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If $f_n \in L_2(\mu)$, $f_n\rightarrow f$ almost everywhere, this is not enough to conclude $f\in L_1(\mu)$.

But is it enough to conclude whether $f\in L_2(\mu)$ or $$\lim_{n \to \infty}\int_{R}{|f_n(x)-f(x)|}^2<\infty$$

What about the assumption change to $\sup\int_{R}{|f_n(x)|}^2d(\mu)<\infty$

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If you change the assumption to $$\sup_n \int_{\mathbb{R}} |f_n(x)|^2 dx < \infty$$ then you can at least conclude that $f\in L^2$ by Fatou's lemma. – Chris Janjigian Oct 27 '12 at 19:04

No, it is not true. $$f_n(x) = \begin{cases} n & x \in [0,1/n)\\ 0 & \text{else}\end{cases}$$

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  • Take $\Bbb R$ with Lebesgue measur, and $f_n=\chi_{(0,n)}$. Then $f_n\in L^2$ and $f_n\to \chi_{(0,+\infty)}$, which is not (square)-integrable.

  • The fact that $\sup_n\int_X f_n^2d\mu$ implies by Fatou's lemma that $f\in L^2$.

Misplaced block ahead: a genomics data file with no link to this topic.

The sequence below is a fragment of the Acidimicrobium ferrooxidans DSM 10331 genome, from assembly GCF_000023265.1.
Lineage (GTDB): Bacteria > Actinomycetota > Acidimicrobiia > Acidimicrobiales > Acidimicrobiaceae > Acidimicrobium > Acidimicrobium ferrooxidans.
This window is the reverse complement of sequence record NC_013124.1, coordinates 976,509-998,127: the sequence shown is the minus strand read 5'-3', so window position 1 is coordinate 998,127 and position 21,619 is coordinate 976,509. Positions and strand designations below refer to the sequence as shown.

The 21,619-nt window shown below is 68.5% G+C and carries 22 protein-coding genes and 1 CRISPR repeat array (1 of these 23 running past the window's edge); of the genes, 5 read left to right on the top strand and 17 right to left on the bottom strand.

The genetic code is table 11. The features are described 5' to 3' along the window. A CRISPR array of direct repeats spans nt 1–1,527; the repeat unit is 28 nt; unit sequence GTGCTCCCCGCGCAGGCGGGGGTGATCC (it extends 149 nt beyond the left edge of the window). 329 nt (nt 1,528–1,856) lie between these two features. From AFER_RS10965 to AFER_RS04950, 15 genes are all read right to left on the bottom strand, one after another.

• But even in this case, we don't have necessarily convergence in $L^2$. Taking $f_n:=\sqrt n \chi_{(n,n+n^{—1})}$, we can see that $\int_Xf_n^2=1$ for all $n$ and $f_n\to 0$ almost everywhere.
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Thanks, I am considering when u(x) is finite, is that convergence in $L^2$ right? – user46007 Oct 28 '12 at 1:00
I got that just need make a little change of your counterexample,when u(x) is finite,$f_n:=\sqrt{ n(n+1) }\chi_{(1/(n+1),1/n}$,consider [0,1]. – user46007 Oct 28 '12 at 1:08
Thank you!!!!!!!! – Bombyx mori Dec 25 '12 at 13:28

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